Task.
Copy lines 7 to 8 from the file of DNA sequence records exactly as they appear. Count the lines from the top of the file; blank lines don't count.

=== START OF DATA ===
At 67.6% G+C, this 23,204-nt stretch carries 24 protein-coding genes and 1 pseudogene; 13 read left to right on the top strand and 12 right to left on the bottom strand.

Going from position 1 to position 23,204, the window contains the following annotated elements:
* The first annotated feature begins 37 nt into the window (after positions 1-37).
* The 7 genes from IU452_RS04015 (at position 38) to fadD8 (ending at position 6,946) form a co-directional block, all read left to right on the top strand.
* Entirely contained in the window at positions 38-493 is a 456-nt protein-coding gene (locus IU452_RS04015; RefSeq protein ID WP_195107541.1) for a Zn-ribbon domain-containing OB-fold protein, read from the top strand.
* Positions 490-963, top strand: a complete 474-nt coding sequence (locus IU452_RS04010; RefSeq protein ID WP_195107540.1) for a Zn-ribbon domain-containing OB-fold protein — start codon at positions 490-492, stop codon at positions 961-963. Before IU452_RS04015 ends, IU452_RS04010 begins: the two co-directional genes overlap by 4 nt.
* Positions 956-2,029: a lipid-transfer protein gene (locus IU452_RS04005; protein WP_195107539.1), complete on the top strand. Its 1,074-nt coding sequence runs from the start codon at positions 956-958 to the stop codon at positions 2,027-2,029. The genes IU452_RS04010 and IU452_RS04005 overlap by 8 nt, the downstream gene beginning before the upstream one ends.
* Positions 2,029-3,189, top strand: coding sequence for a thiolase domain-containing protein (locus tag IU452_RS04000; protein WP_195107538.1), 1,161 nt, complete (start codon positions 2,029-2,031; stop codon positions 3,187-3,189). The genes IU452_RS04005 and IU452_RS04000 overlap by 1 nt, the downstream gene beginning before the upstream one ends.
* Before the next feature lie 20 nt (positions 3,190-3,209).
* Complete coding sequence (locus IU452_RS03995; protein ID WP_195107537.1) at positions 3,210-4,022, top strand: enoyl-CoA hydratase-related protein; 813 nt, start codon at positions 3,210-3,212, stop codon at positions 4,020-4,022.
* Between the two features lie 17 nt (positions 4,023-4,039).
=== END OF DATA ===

* Positions 956-2,029: a lipid-transfer protein gene (locus IU452_RS04005; protein WP_195107539.1), complete on the top strand. Its 1,074-nt coding sequence runs from the start codon at positions 956-958 to the stop codon at positions 2,027-2,029. The genes IU452_RS04010 and IU452_RS04005 overlap by 8 nt, the downstream gene beginning before the upstream one ends.
* Positions 2,029-3,189, top strand: coding sequence for a thiolase domain-containing protein (locus tag IU452_RS04000; protein WP_195107538.1), 1,161 nt, complete (start codon positions 2,029-2,031; stop codon positions 3,187-3,189). The genes IU452_RS04005 and IU452_RS04000 overlap by 1 nt, the downstream gene beginning before the upstream one ends.